New York, NY, January 09, 2019 --(PR.com
)-- The research papers, titled, “Efficient autotrophic denitrification performance through integrating the bio-oxidation of Fe(II) and Mn(II),” “Comparison of denitrification performance by bacterium Achromobacter sp. A 14 under different electron donor conditions” and “Effect of mixed electron donors on autotrophic denitrification by Pseudomonas sp. SZF15” were written by Junfeng Su. The three papers derive inspiration from an issue that has reached an alarming stage. Environmental pollution, a serious problem on a global scale.
All three papers deal with nitrate removal from groundwater. Groundwater is widely used as drinking water. In most cases, groundwater from anoxic acquifiers contain excessive levels of iron, manganese and/or nitrogen. Nitrate-nitrogen contamination has become an environmental and a public health issue in most developed and developing countries. It is often seen that nitrate contamination causes a rare disease called methemoglobinemia when ingested by infants. It may also cause carcinoma, malformation and mutation when transformed into nitrosamines. A large amount of nitrogen is also discharged into the aquatic ecosystems thus leading to severe deterioration of water quality.
A study showed that approximately 10-25% of the groundwater in the US was contaminated with nitrate. It was seen that the condition was worse in some developing nations. Drinking contaminated groundwater or its use in irrigation can lead to serious health issues. Junfeng and a team of researchers analysed such data and decided to develop a novel, facile and an efficient approach to remove nitrate from the groundwater body.
According to Junfeng and the team, high concentrations of Fe(II) and Mn(II) which co-existed in the natural groundwater body, could be easily oxidized as the electron donor. On the other hand, the team observed that transformation from nitrate/nitrite to N2 (i.e., denitrification process) usually consumed the electrons and this according to them could be regarded as an electron acceptor. Therefore, Junfeng and others concluded that coupling denitrification process with oxidation of Fe(II) and Mn(II) might develop a new type of autotrophic denitrification which could aid in simultaneous removal of nitrate, nitrite, ferrous and manganese.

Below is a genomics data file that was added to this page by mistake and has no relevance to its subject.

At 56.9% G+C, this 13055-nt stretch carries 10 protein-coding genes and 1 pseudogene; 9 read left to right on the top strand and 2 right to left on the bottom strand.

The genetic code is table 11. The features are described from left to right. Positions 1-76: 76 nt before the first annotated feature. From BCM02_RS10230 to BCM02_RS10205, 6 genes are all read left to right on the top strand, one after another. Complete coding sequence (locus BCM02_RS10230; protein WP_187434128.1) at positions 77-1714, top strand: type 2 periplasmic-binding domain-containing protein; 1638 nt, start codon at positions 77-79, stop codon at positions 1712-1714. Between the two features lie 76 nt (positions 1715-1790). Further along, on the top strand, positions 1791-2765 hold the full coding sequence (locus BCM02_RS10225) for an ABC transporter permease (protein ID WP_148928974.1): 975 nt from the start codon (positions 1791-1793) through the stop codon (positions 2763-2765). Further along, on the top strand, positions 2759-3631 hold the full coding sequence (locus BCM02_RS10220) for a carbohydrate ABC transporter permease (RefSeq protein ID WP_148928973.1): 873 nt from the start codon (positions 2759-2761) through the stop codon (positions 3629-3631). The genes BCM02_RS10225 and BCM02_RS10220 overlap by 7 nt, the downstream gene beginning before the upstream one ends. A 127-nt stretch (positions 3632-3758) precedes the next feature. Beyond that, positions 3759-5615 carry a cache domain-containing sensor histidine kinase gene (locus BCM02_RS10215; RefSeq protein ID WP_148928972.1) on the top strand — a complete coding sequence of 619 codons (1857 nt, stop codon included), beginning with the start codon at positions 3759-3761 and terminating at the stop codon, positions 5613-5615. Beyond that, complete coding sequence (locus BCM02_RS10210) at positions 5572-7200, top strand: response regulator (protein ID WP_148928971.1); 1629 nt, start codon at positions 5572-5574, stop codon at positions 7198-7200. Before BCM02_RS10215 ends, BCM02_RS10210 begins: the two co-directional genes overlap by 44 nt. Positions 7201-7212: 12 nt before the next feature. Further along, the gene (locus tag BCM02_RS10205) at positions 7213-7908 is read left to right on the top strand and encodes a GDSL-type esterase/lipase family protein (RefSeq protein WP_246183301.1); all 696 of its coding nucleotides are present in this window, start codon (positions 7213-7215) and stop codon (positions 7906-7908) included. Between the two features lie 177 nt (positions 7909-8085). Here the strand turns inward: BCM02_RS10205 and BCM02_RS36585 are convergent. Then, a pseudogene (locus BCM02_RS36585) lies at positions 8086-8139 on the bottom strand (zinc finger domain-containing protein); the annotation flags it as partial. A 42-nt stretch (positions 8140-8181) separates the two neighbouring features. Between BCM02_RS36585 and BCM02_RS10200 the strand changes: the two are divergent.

In the paper titled, “Efficient autotrophic denitrification performance through Integrating the bio-oxidation of Fe(II) and Mn(II)
,” according to Junfeng and the team, high concentrations of Fe(II) and Mn(II) which co-existed in the natural groundwater body, could be easily oxidized as the electron donor. Junfeng and the team proposed a novel and efficient strain Pseudomonas. sp. H117-based bioremediation process. Furthermore, the kinetics and parameters about substrate (nitrate) and substrate self-inhibition (nitrite) were obtained. The results showed that the Edwards model used by the team suited their experimental data. It was also assessed that Fe(II) and Mn(II) could be formed to biogenic Fe-Mn oxides (FeOOH and MnO2) via microbial oxidation.
In the paper titled, “Comparison of denitrification performance by bacterium Achromobacter sp. A 14 under different electron donor conditions,” Junfeng Su mentions the use of heterotrophic, mixotrophic and autotrophic denitrification in the treatment of nitrate-contaminated water. While conducting the study a newly anaerobic denitrifying bacterium, A14, with high denitrification and Mn(II) oxidation ability was isolated from sediments. This process made his study easier. It exhibited efficient denitrification ability in all the three mediums viz., autotrophic, mixotrophic and heterotrophic. Furthermore, the meteorological chromatography findings suggested that N2 and N2O were detected in the gas produced by strain A14. It was also concluded that the characteristic of gas composition varied in different mediums.
In the paper titled, “Effect of mixed electron donors on autotrophic denitrification by Pseudomonas sp. SZF15,” a mixed electron donors of Mn(II) and Fe(II) were tested for their effects on autotrophic denitrification. Complete nitrate removal was found at high Mn(II)/Fe(II) molar ratios, 30 °C, pH 7.0, and an electron donor/electron acceptor molar ratio of 3.00.Furthermore, In addition to the above, the findings showed that nitrate could be converted to nitrite and further be degraded to N2 by nitrite reductase (nirS).
This research is pivotal as it deals with one of the most important natural resource, groundwater. Groundwater is what humans rely on in some way or the other. Hence, it should not be exploited and any contamination must not be overlooked. The study conducted by Junfeng Su can encourage environmental researchers and the government of various countries to save this vital resource. The three research papers by Junfeng Su can play a pivotal role in saving the environment.